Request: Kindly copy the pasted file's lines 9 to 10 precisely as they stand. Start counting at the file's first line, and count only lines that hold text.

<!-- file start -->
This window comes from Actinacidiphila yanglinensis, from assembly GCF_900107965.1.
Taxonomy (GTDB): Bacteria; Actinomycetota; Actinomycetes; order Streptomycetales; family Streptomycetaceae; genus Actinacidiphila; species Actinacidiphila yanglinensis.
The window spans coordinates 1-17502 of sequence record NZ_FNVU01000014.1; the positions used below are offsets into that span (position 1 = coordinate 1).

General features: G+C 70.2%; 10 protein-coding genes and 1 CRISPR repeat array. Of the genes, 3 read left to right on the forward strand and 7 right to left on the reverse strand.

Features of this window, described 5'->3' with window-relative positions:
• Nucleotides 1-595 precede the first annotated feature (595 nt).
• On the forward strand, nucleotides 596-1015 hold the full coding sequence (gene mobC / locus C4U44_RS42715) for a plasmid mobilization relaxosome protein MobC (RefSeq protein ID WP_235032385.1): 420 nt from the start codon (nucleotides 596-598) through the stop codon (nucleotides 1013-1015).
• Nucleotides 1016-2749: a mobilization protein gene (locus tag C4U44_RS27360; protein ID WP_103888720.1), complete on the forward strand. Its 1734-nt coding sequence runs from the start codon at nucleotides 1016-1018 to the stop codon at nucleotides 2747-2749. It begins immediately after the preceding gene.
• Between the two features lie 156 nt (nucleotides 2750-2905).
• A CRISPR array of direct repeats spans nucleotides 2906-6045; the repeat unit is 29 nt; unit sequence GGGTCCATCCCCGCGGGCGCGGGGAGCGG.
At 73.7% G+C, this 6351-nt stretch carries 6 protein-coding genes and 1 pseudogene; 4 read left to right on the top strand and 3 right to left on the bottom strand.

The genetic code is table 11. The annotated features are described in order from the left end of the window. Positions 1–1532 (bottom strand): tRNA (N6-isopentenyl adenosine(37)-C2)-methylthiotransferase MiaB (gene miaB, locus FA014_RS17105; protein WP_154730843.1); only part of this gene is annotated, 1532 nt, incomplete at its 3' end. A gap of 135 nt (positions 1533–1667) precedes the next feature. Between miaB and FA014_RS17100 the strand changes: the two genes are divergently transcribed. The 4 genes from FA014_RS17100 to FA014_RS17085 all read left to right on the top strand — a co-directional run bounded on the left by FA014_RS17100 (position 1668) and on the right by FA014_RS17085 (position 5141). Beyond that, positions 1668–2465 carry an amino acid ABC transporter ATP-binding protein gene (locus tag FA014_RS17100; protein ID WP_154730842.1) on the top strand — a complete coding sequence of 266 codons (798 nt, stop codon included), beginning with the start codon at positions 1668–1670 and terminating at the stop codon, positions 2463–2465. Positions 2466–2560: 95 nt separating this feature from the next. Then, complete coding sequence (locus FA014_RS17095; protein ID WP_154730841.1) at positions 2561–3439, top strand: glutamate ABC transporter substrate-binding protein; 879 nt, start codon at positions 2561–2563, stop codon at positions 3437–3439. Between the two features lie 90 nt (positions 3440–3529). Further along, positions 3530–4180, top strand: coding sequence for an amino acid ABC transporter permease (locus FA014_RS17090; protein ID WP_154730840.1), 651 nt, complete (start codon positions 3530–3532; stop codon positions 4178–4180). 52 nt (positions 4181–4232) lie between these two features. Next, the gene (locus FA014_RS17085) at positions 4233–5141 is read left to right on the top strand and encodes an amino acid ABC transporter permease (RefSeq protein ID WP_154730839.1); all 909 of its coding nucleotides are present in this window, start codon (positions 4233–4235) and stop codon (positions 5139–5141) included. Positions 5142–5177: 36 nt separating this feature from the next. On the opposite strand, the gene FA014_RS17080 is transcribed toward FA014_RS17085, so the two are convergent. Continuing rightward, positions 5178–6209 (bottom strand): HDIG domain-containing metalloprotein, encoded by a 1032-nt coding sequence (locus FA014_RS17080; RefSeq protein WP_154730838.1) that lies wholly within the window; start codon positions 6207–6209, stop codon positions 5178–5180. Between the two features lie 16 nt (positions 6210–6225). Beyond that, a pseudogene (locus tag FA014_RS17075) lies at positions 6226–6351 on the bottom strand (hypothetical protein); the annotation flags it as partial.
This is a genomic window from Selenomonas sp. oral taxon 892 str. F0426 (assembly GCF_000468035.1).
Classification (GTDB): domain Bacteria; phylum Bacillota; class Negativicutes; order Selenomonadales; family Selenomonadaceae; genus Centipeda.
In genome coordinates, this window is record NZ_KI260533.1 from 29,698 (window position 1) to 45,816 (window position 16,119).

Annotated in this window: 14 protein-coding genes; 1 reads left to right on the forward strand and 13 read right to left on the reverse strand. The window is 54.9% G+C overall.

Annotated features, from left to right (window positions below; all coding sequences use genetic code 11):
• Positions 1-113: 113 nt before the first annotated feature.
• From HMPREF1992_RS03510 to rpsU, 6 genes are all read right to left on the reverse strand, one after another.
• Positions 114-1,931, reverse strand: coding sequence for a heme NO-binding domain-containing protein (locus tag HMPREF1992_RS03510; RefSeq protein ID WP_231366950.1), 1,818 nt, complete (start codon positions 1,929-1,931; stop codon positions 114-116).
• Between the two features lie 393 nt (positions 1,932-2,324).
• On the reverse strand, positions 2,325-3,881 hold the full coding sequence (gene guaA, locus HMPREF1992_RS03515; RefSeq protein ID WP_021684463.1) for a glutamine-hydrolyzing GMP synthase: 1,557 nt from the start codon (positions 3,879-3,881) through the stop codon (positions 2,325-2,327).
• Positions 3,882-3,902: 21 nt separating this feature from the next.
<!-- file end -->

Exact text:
• Between the two features lie 156 nt (nucleotides 2750-2905).
• A CRISPR array of direct repeats spans nucleotides 2906-6045; the repeat unit is 29 nt; unit sequence GGGTCCATCCCCGCGGGCGCGGGGAGCGG.